9h à 10h Monaco Stands Together J’invite tous ceux qui travaillent, vivent et jouent à Monaco à se rassembler en dehors de Starsnbars et de #standwithukraine. C’est la Journée Internationale de la Femme et j’aimerais voir autant de visages féminins que possible – mamans, entrepreneures, celles qui travaillent avec des organisations à but non lucratif ou dans le commerce, membres de clubs et d’associations, artistes, athlètes ou retraitées – mais c’est un événement 100% inclusif. Tout le monde est le bienvenu pour venir discuter, “network”, commander un café au StarsnBars, faire un câlin ou autre. Il s’agit d’être solidaires
Si vous vous sentez inspiré, portez une touche de jaune ou de bleu cyan pour le drapeau ukrainien, orange pour Kate Powers ou violet pour la Journée Internationale de la Femme.
9h à 19h Croix-Rouge Monégasque La Croix-Rouge Monégasque (CRM) a aimablement accepté de mettre à disposition une boîte de collecte pour les dons en espèces ou en chèques à destination de l’Ukraine. Les chèques sont à libeller à l’ordre de : Croix-Rouge Monégasque – Ukraine.
Tous les dons en espèces et en chèques à CRM mardi seront faits au nom de la Fondation Kate Powers.
La CRM n’accepte aucun article de quelque nature que ce soit. Vous pouvez également adresser un chèque directement à la Croix-Rouge Monégasque, 27 Bd de Suisse, 98000 Monaco.
9h à 19h Drive pour Ukraine Il y aura une collecte d’articles pour l’Ukraine devant StarsnBars. J’ai organisé avec mon collègue ukrainien un chauffeur de la communauté, et aussi un point de contact en Ukraine pour s’assurer que ces articles soient conduits à la frontière où ils seront ensuite récupérés et transportés dans différentes villes du pays. De nombreux articles donnés du monde entier arrivent à la frontière mais ne peuvent pas être distribués en Ukraine même. Certains traversent la frontière pour se retrouver entre les mains de ceux qui vendent au marché noir.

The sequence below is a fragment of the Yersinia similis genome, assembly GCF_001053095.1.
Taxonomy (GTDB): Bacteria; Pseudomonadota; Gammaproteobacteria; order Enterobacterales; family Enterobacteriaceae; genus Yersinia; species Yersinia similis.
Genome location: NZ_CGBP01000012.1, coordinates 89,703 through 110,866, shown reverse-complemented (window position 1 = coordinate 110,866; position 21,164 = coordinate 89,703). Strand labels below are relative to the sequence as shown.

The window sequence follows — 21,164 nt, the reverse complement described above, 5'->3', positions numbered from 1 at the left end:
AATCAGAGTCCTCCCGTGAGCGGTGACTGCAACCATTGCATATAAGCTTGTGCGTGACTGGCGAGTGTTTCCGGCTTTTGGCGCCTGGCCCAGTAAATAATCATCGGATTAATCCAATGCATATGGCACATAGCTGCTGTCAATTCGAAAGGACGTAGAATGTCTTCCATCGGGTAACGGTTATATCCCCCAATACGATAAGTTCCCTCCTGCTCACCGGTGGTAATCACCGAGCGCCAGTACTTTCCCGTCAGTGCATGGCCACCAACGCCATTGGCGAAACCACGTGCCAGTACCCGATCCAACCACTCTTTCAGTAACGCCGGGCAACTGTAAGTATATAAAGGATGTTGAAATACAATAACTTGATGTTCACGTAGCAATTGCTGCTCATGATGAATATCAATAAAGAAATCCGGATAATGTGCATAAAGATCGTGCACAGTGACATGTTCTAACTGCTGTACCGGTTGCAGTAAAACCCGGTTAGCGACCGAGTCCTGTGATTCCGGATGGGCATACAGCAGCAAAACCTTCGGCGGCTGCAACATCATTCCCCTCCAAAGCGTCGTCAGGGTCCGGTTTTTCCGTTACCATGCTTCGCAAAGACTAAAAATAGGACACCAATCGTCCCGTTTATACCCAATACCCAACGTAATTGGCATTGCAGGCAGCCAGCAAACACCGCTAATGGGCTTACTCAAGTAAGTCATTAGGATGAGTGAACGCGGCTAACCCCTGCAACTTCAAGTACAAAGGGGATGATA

Ceci fait partie d’une liste envoyée vendredi à mon collègue par un volontaire en Ukraine. Le focus mis ici est sur les femmes et les bébés. Ces articles ne sont probablement pas dans votre garde-robe, mais un petit effort de votre part fera beaucoup de chemin.
– antiseptiques – anti-inflammatoires – antispasmodiques – gel hydroalcoolique – aiguille et fil – des lingettes hygiéniques – lingettes pour bébés – Pampers – nourriture pour bébé, lait pour bébé – vêtements bébé (chaussettes), jouets bébé – tout pour les nouveau-nés – la nourriture pour animaux – produits d’hygiène féminine – articles de toilette, notamment brosse à dents, dentifrice et savon, shampoing pour bébé
Veuillez partager cette information pour encourager les autres à soutenir cette cause humanitaire le 8 mars.
Merci à Annette Anderson et Didier Rubiolo au Starsnbars, Françoise Cellario à la Croix-Rouge Monégasque, Yana Kryshtofovych et Merrily Lustig Tornatore, qui ont tous contribué à l’organisation de la dernière minute.
Soyons solidaires Monaco. Rendez-vous tous mardi 8 mars 2022 à 09h au StarsnBar, quai Antoine 1er.
My inaugural open water came in the summer 2012. I had signed up for my first triathlon, the Ironman 70.3 Pays d’Aix-en-Provence, for September of that year. I needed to get comfortable in the water as opposed to the Olympic-distance pool in Nice where I had been training.
Considering I had not swm since my teens, at the age of 43 I was a reasonably strong swimmer thanks to endless childhood summers at our family cottage in Canada. Swimming in a lake and swimming in the Mediterranean Sea, however, are two different ball games, especially when the warm currents in the Med in the South of France favour jellyfish.
That first swim with my ever-patient husband is a memory we both chuckle over to this day. Embarrassing to admit, I thought my air bubbles were jellyfish. When I was not literally swimming on top of my husband for protection, I was stopping because the fear of jellyfish was interfering with my breathing. We maybe swam 500 meters that day before I’d had enough but I quickly understood the vital relationship between controlled breathing and open water swimming.
A decade later, and thanks to swimrunning, the sea provides a connection to nature that I simply cannot live without. In the winter season, when the water here can be between 10°C and 14°C, I still manage two to three 5-6km swims a week, depending on the weather.
As openwater swimmers and swimrunners, we take all the necessary precautions, from swimming when possible with a buddy and with a visible safety buoy to sticking close to the shoreline and being smart about marine conditions.